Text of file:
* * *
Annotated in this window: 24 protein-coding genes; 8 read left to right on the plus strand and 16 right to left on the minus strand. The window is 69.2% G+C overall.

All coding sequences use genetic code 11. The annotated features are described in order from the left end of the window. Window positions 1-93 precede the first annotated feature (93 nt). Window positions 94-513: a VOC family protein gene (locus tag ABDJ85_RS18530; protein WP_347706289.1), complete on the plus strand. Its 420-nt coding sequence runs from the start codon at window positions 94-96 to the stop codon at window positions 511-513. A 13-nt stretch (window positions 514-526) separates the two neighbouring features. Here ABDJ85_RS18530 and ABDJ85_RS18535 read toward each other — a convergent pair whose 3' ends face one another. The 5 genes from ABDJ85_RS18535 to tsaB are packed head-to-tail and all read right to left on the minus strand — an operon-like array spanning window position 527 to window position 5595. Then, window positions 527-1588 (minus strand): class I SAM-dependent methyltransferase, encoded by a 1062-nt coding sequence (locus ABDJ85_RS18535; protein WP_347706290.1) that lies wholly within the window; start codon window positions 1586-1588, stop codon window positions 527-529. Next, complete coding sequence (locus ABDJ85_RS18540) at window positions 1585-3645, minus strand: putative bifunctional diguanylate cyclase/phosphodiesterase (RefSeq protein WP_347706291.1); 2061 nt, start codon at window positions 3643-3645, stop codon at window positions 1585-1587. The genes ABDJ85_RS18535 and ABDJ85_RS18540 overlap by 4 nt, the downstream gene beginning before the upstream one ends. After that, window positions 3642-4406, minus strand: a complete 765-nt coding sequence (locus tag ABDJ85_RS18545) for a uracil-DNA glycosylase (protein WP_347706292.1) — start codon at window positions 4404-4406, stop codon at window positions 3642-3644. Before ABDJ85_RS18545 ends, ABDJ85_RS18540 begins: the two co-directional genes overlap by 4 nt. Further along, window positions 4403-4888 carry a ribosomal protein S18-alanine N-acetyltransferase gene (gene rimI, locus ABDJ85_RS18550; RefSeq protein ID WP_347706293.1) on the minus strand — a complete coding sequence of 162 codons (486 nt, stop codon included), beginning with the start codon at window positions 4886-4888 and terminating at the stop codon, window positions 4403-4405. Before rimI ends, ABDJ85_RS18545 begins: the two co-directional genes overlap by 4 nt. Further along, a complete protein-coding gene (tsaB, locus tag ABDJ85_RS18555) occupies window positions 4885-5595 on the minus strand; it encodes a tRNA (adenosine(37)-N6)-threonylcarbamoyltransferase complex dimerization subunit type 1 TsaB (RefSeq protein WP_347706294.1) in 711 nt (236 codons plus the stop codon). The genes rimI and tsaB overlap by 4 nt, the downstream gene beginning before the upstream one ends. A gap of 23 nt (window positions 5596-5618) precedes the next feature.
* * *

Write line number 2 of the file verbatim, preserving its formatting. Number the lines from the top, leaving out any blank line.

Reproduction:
All coding sequences use genetic code 11. The annotated features are described in order from the left end of the window. Window positions 1-93 precede the first annotated feature (93 nt). Window positions 94-513: a VOC family protein gene (locus tag ABDJ85_RS18530; protein WP_347706289.1), complete on the plus strand. Its 420-nt coding sequence runs from the start codon at window positions 94-96 to the stop codon at window positions 511-513. A 13-nt stretch (window positions 514-526) separates the two neighbouring features. Here ABDJ85_RS18530 and ABDJ85_RS18535 read toward each other — a convergent pair whose 3' ends face one another. The 5 genes from ABDJ85_RS18535 to tsaB are packed head-to-tail and all read right to left on the minus strand — an operon-like array spanning window position 527 to window position 5595. Then, window positions 527-1588 (minus strand): class I SAM-dependent methyltransferase, encoded by a 1062-nt coding sequence (locus ABDJ85_RS18535; protein WP_347706290.1) that lies wholly within the window; start codon window positions 1586-1588, stop codon window positions 527-529. Next, complete coding sequence (locus ABDJ85_RS18540) at window positions 1585-3645, minus strand: putative bifunctional diguanylate cyclase/phosphodiesterase (RefSeq protein WP_347706291.1); 2061 nt, start codon at window positions 3643-3645, stop codon at window positions 1585-1587. The genes ABDJ85_RS18535 and ABDJ85_RS18540 overlap by 4 nt, the downstream gene beginning before the upstream one ends. After that, window positions 3642-4406, minus strand: a complete 765-nt coding sequence (locus tag ABDJ85_RS18545) for a uracil-DNA glycosylase (protein WP_347706292.1) — start codon at window positions 4404-4406, stop codon at window positions 3642-3644. Before ABDJ85_RS18545 ends, ABDJ85_RS18540 begins: the two co-directional genes overlap by 4 nt. Further along, window positions 4403-4888 carry a ribosomal protein S18-alanine N-acetyltransferase gene (gene rimI, locus ABDJ85_RS18550; RefSeq protein ID WP_347706293.1) on the minus strand — a complete coding sequence of 162 codons (486 nt, stop codon included), beginning with the start codon at window positions 4886-4888 and terminating at the stop codon, window positions 4403-4405. Before rimI ends, ABDJ85_RS18545 begins: the two co-directional genes overlap by 4 nt. Further along, a complete protein-coding gene (tsaB, locus tag ABDJ85_RS18555) occupies window positions 4885-5595 on the minus strand; it encodes a tRNA (adenosine(37)-N6)-threonylcarbamoyltransferase complex dimerization subunit type 1 TsaB (RefSeq protein WP_347706294.1) in 711 nt (236 codons plus the stop codon). The genes rimI and tsaB overlap by 4 nt, the downstream gene beginning before the upstream one ends. A gap of 23 nt (window positions 5596-5618) precedes the next feature.